Bird flu has killed hundreds of birds on a Norfolk breeding ground.

Several hundred dead Sandwich Terns were discovered by a warden of Scolt Head Island, near Brancaster.

In one Twitter post, the warden said he collected hundreds of dead Sandwich Terns in bin bags. He said: “the stench of death is everywhere, dead and dying chicks litter the ground in uncountable numbers.”

The nature reserve off the north Norfolk coast is managed under lease by Natural England and is home to about 4,000 breeding pairs of Sandwich Terns.

A spokesperson for Natural England said: “We are aware of a number of wild bird deaths in the Scolt Head Island area.

"Sandwich Terns collected from the area have been found positive for highly pathogenic avian influenza (HPAI) H5N1 through APHA's (Animal and Plant Health Agency) found dead wild bird surveillance scheme.”

Defra, APHA and Natural England are working with the Joint Nature Conservation Committee and other groups including the RSPB and British Trust for Ornithology (BTO) to monitor the effect of avian influenza on wild birds species of conservation concern.

Tom Stewart from the BTO said “many hundred” birds have died at Scolt Head.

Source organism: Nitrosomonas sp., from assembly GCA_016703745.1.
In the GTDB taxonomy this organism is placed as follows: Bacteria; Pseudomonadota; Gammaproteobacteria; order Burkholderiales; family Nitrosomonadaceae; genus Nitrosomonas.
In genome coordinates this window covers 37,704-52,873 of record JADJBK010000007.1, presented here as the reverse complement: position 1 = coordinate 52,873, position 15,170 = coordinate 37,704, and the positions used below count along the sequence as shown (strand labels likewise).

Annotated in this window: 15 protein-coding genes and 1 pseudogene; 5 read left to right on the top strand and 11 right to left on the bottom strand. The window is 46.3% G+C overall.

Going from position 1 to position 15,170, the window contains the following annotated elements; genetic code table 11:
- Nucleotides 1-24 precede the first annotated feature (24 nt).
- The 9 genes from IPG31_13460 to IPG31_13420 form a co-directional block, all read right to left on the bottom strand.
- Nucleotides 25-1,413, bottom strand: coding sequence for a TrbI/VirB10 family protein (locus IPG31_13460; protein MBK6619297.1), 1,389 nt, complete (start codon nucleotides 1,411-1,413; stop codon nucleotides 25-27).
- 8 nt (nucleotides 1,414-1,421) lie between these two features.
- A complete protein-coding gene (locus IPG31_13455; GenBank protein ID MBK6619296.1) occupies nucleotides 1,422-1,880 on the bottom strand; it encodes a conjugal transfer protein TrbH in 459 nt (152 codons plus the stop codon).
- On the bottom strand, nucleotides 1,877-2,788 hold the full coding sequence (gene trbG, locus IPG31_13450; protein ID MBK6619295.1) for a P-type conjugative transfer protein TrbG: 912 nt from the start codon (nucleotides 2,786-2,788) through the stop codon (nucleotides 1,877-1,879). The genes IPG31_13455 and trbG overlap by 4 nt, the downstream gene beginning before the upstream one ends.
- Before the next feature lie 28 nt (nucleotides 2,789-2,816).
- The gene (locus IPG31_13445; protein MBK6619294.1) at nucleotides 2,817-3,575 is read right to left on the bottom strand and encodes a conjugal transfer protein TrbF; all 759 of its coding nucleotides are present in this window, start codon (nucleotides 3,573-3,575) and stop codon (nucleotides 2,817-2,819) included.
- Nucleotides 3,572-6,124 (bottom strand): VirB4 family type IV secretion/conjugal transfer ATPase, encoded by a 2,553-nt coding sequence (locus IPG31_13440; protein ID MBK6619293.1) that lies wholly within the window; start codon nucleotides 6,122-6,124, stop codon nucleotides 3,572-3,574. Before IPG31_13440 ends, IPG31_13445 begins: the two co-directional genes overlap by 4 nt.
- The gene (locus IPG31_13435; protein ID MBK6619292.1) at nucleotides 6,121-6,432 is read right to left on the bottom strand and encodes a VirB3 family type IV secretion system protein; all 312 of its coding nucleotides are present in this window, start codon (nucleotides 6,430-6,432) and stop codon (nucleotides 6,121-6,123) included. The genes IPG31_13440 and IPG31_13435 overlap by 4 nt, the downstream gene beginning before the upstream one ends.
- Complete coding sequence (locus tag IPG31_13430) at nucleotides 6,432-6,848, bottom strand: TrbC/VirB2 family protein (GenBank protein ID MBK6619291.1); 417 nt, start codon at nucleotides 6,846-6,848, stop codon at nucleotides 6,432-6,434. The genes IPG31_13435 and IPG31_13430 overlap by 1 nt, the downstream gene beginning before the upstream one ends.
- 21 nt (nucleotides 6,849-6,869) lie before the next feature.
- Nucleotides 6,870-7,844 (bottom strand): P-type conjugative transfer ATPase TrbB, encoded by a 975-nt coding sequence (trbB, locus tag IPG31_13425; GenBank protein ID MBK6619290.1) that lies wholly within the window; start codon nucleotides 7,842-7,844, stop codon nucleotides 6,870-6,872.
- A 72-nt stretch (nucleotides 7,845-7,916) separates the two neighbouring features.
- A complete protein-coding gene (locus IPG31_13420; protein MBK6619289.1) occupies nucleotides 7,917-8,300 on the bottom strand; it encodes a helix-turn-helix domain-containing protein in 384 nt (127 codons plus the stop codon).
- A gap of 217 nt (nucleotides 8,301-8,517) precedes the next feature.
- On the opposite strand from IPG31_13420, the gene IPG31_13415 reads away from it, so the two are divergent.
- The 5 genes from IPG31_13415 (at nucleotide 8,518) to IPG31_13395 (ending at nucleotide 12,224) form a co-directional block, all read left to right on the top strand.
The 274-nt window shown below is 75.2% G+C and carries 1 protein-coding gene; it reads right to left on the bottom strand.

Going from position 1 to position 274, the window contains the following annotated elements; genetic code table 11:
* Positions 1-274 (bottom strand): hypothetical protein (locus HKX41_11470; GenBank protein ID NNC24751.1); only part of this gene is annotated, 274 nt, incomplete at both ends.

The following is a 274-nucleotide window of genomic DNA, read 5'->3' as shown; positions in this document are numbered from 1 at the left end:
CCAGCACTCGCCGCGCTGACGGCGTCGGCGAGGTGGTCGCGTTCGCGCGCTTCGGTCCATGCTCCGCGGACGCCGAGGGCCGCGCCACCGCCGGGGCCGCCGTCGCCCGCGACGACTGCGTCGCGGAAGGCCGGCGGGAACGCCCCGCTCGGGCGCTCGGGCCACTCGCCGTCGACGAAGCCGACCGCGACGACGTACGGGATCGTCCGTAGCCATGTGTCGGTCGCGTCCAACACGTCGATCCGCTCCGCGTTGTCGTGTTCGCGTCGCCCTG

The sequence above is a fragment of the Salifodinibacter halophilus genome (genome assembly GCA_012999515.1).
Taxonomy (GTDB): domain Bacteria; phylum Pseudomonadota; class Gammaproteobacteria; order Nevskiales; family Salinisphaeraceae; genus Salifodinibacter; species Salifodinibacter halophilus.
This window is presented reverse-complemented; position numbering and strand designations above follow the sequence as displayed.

But Mr Stewart said he was unable to confirm the exact number as avian influenza has only been proven in some cases due to limited testing on the birds.

Bird flu is spread via bird bodily fluids, like faeces and saliva.

Sea birds such as the Terns at Scolt Head are at particular risk because they tend to gather in their thousands in close proximity.

Mr Stewart added.: “It is horrendous and very distressing to see it unfold in the way it has done."

Mr Stewart said people should avoid touching dead birds and keep dogs under control to help limit the spread of disease and keep humans and other animals safe.

The government confirmed the outbreak and said it was monitoring the effect of bird flu on wild species.

Anyone who finds three or more dead wild waterfowl - swans, geese or ducks - gulls or birds of prey, or five or more dead birds of any species, should report them to Defra helpline by calling 03459 335577.

For the latest on avian influenza visit